Who is telling the Truth?

Posted on February 28, 2011 · Posted in Lying, Parenting

Here is a comment from one of our readers about an issue related to lying. These kinds of comments are always welcome and I thank Michael for posting this.

“Thank you for these posts on lying. My 12 year old has participated in the sin of lying several times over the years causing him to be caught in it several times. He struggles with self-pity and I had never thought that it could be the root of his lying. Recently his 9 year old brother has contradicted his claims to the truth of a matter several times. Most recent it was concerning whether the 12 y.o. was playing a computer game when not allowed. As the parent I have no way of knowing who is claiming the truth. I did not observe it. Both are insistent on their position and I have no way of knowing who is telling the truth. What discipline do I meet-out? I don’t want to discipline unless I am firm in knowing the truth of the matter. But I know I must do something. Is instructing them both the only option? And do I take a side?”

This is an excellent question regarding how to deal with lying. As Michael indicates, the problem with lying is that it is, by its nature, deceptive. At least one thing we can know for certain—both boys are not telling the truth. So where does this leave Michael? To begin with, let’s consider a more basic concern here than lying.

Let’s start with the nine-year-old. He claims his brother is doing something that he is not allowed to do. It is important to help him have compassion and concern for his older brother. If indeed his older brother was not following directions, what is the response that God wants him to have? Perhaps surprisingly, the first thought should not be to run and inform his parents of the disobedience. The first thought should be, “How can I help my brother? Is the relationship of the two brothers such that he could lovingly encourage his brother not to disobey? If it is not, then there is a deeper issue here than playing the computer game at the wrong time. Their relationship should be one of helping each other love God and their parents first.

This may sound like I need some sort of reality check. What nine-year-old and twelve-year are going to have this as their default response to each other’s sin? But you see, this is precisely the point. No one would argue that the Bible does not teach this, we just wonder (and doubt) if this is even possible. Since we don’t think it is possible, we don’t even try to see this become reality in our children’s relationships with each other. The goal is not for the younger son to become a master informant to the parents. The goal must be for the younger son to love his brother more than he loves himself. If he does not, then the act of informing about his older brother’s sins will just build barriers between them.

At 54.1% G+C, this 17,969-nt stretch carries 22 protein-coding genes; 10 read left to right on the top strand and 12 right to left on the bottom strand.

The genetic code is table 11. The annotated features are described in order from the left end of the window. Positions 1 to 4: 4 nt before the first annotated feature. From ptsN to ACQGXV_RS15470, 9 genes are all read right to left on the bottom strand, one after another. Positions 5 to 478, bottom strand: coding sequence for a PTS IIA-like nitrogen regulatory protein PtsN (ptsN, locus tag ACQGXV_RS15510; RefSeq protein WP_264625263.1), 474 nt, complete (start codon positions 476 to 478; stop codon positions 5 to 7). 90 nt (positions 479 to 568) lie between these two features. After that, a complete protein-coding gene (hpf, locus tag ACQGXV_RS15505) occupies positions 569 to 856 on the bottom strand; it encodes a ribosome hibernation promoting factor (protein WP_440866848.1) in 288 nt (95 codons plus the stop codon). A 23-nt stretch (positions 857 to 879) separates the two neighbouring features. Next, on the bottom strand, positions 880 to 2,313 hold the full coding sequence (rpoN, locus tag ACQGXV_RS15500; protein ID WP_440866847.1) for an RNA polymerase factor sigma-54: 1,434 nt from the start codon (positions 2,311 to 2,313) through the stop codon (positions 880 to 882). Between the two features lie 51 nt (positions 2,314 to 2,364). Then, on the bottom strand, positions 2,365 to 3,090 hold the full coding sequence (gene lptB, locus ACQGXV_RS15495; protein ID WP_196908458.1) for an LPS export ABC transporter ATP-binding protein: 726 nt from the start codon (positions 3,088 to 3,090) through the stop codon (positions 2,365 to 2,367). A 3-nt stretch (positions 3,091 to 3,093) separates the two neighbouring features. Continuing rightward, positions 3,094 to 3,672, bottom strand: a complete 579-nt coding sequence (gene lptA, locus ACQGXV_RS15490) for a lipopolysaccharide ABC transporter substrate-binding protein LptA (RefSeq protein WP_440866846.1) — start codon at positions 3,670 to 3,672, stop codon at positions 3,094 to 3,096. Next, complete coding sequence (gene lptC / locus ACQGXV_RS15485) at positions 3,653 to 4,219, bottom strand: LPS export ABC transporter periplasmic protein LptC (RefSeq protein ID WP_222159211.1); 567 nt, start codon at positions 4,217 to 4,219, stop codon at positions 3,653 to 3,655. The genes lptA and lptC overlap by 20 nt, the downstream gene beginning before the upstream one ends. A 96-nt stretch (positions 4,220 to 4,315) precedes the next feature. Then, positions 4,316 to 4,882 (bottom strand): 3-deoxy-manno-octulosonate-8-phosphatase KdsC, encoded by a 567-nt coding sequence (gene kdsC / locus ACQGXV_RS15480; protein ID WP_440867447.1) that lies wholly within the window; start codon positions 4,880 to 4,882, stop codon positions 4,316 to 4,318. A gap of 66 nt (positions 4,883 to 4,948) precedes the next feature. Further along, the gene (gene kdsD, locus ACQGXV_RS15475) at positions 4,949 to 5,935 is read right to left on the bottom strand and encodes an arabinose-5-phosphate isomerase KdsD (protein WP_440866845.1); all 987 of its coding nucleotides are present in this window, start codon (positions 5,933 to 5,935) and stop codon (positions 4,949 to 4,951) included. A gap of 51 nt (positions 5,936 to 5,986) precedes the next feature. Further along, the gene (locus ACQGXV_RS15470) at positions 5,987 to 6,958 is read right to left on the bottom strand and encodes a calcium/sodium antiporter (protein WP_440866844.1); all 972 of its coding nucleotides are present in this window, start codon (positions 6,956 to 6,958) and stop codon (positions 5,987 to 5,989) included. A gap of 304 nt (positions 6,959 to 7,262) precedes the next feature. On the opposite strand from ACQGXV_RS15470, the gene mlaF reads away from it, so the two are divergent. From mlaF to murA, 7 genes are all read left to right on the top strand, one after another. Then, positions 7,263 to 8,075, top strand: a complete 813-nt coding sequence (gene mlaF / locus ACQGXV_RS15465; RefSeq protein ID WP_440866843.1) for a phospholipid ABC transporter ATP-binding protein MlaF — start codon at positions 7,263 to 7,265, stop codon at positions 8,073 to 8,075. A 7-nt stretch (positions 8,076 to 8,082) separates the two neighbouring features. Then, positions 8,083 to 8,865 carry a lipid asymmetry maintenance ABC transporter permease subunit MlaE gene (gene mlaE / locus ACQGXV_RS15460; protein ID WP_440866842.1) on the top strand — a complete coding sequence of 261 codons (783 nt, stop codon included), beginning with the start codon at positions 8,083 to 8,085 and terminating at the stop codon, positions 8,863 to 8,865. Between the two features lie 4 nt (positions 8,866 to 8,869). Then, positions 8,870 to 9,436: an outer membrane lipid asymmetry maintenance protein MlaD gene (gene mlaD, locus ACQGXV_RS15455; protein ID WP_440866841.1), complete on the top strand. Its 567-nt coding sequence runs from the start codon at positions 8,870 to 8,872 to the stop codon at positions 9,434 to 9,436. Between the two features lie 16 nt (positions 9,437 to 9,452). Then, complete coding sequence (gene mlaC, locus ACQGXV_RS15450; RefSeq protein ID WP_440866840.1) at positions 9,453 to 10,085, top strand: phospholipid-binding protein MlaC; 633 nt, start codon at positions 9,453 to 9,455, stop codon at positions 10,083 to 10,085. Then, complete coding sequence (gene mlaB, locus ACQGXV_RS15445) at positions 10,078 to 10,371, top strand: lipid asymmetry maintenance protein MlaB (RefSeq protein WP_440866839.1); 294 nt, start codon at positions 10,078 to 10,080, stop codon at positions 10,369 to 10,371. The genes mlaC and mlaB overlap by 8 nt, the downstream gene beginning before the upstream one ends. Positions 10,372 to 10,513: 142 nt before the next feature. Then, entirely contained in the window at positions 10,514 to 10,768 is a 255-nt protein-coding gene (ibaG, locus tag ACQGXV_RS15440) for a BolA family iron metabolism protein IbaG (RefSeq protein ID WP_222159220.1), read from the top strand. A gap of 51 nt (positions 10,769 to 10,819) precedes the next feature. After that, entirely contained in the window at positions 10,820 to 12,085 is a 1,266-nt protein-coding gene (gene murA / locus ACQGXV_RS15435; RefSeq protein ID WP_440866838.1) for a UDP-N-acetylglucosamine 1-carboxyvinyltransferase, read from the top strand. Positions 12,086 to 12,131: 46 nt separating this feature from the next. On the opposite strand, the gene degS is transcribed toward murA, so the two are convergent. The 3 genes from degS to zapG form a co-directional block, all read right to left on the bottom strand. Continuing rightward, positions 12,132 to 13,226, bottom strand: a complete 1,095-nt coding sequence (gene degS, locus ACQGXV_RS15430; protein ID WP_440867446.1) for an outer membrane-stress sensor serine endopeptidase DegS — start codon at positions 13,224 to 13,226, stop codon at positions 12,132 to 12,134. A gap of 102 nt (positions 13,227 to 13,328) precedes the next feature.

For the younger brother’s words to have a positive impact on the older brother, he must work at being a loving friend to his brother. He should be helping his brother, doing things for him that are done out of love and selflessness. There should be prayer and gratitude regularly expressed for his brother. If this sort of expression of love were shown towards his brother; then he would be much more likely to receive an encouragement to play the computer game at a time when dad says it is okay.

The same sort of response should be encouraged from the older brother toward his younger brother. Here is how this problem might work itself out with both boys being concerned for the well-being of the other.

Tony observes his older brother on the computer when he is not supposed to be.

“Hey, Alan, what’s up?”

“Just playing Angry Birds, just trying to break my record for this level.”

“That’s cool. But remember, this is the time that Dad said we shouldn’t be on the computer.”

“Yeah, I know, but I am almost there with getting the record.”

“Alan, aw come on, you would be all over me, if I gave you an answer like that.”

“Yeah, I guess I would.”

“Look, later on, when it is cool to play, I’ll even give you a chance to break my record.”

“Your record—give me a break! Okay, Tony, thanks for helping me with this.”

“No problem, but there is no way you’re breaking any of my records!”

“We’ll see little brother, we’ll see.”

This is a case where lying may not really be the root issue but the result of a broken relationship. While this scenario may not seem to directly answer Michael’s question, it comes closer than you might think. Michael could ask each of his sons if their response to the situation with the computer game was one that truly was honoring to God. If the boys have been regularly taught to honor God first and making the spiritual welfare of their brother a high priority, then their responses should be significantly difference than what you might normally expected.

In this case, the reason for the lying, self-protection and self-pity has already been addressed by having trust in relationships where each son is cared for by the other. When lying is encountered, there is a much better hope of resolving this issue if children are confident that their siblings and parents are first committed to serving God by loving them.

As always, let me know your thoughts.

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Jay Younts
John A. (Jay) Younts is the Shepherd Press blogger, and is a ruling elder serving at Redeemer Associate Reformed Presbyterian Church in Moore, South Carolina. He has written Everyday Talk, Everyday Talk About Sex & Marriage, Finding the Right Track, the In Touch With Paul stewardship series, and What About War. He has studied and taught about biblical childrearing for 30 years. He and his late wife Ruth have five adult children.